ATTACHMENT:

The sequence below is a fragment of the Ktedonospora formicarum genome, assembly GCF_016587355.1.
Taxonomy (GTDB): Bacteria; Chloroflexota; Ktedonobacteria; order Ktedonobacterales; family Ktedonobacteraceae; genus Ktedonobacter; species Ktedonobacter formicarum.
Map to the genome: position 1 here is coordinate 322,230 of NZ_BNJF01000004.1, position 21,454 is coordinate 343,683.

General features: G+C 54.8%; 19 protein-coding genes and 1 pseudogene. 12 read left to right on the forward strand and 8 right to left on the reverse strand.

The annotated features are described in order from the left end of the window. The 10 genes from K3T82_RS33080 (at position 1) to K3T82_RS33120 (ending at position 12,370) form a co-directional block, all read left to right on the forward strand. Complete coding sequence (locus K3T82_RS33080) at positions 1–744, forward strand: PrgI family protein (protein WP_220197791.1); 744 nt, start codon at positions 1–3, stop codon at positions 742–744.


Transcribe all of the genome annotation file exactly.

The sequence below is a fragment of the Ktedonospora formicarum genome, assembly GCF_016587355.1.
Taxonomy (GTDB): Bacteria; Chloroflexota; Ktedonobacteria; order Ktedonobacterales; family Ktedonobacteraceae; genus Ktedonobacter; species Ktedonobacter formicarum.
Map to the genome: position 1 here is coordinate 322,230 of NZ_BNJF01000004.1, position 21,454 is coordinate 343,683.

General features: G+C 54.8%; 19 protein-coding genes and 1 pseudogene. 12 read left to right on the forward strand and 8 right to left on the reverse strand.

The annotated features are described in order from the left end of the window. The 10 genes from K3T82_RS33080 (at position 1) to K3T82_RS33120 (ending at position 12,370) form a co-directional block, all read left to right on the forward strand. Complete coding sequence (locus K3T82_RS33080) at positions 1–744, forward strand: PrgI family protein (protein WP_220197791.1); 744 nt, start codon at positions 1–3, stop codon at positions 742–744.